Tips for Teachers

Mental health tips Counselling Tips for teachers and educators, youth group leaders, and school staff on how to offer mental health support.  

Students and pupils who are experiencing distress are among those in our community who require and can greatly benefit from various forms of personal assistance. The distress faced by these students also presents a challenge for those who wish to offer support. While mental health professionals, school administrators, and security personnel play an active role in school or university communities, they may not always be present during distressing situations, such as in dining halls, classrooms, residence halls, or other campus locations. Therefore, it is crucial for all community members to have a fundamental understanding of how they can best support a student in distress. These Counselling Tips for teachers and educators might help.

When someone in our community appears to be in need, it is important for us to know how to extend a helping hand. The Counsellor can guide you through various ways to engage with distressed members of the community.

Here are some basic ideas to keep in mind when interacting with a student in distress:
  • Keep it simple. Be clear, concise, and direct in your communication. You don’t have to be a mental health professional to lend a hand. If further guidance is required, reach out to the Counsellor after your initial consultation.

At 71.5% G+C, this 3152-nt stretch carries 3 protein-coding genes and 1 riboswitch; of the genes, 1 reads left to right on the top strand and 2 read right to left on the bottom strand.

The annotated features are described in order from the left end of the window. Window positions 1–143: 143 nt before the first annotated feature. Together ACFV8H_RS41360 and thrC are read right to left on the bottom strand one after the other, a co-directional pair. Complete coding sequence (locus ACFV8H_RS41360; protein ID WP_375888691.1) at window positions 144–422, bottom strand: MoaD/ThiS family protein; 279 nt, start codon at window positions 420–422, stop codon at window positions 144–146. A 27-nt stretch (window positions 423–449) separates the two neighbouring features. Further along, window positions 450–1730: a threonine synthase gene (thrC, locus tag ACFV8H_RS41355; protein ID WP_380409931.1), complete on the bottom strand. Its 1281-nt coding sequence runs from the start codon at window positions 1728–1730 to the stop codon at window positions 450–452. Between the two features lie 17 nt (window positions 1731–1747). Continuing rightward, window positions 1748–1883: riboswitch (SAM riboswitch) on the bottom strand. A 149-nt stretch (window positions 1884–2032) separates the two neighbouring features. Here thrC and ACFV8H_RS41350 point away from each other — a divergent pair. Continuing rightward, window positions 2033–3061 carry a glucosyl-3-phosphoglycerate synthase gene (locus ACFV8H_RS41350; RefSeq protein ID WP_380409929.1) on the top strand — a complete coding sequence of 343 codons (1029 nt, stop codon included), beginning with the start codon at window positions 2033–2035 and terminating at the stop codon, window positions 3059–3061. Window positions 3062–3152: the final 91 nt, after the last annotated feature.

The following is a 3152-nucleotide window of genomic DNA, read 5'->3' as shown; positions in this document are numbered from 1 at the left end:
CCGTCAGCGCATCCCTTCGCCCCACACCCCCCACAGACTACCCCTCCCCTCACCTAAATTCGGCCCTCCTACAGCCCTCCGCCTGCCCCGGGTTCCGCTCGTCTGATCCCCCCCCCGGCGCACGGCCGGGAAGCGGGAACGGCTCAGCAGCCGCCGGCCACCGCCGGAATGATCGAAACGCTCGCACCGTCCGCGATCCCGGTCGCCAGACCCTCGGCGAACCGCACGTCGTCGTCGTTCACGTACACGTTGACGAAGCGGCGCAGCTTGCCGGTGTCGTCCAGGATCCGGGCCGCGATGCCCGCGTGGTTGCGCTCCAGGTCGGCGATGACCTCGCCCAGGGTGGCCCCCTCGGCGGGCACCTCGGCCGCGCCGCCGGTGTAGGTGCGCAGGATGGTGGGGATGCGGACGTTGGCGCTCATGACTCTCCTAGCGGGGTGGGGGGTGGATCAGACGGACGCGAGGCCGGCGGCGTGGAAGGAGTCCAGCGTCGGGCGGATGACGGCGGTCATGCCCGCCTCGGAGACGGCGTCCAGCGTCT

• Listen to the problem. Issues that cause enough distress to raise concerns in others are rarely insignificant. In fact, what may appear trivial to others can be of great significance to the person experiencing distress. Listening to them without judgment can be an essential part of offering help.
  • Be honest. It is important to express your concerns openly. It’s often best to address your concerns directly, without judgment or fear. This creates an opportunity to connect the individual with additional support resources.
  • Offer assistance. Encourage the student to continue the conversation and seek help from others. A respectful and collaborative approach can be a meaningful experience for someone in distress.
  • Follow up. If appropriate and if it doesn’t pose a threat to you, stay engaged and maintain communication with both the student and any mental health professionals you have consulted. Providing “continuity of care” is extremely beneficial for everyone involved: the student, the mental health professional, and yourself.

If you would like to discuss a situation you have encountered, please contact your school or reach out to us here at Acorn Therapy.

In case of an emergency situation where your loved one is in crisis and in immediate need of help, here are some important contacts:

– Call NHS 111 if immediate danger is not present but help is required.

– Contact your GP and request an emergency appointment.

– Reach out to the Samaritans (details provided below).

– Utilize the ‘Shout’ crisis text line by texting SHOUT to 85258.

– Download the “Stay Alive” app, which offers techniques to cope with troubling thoughts and provides support during crises.

– Visit the website, where they provide friendly advice, support, and videos from people who have experienced similar struggles.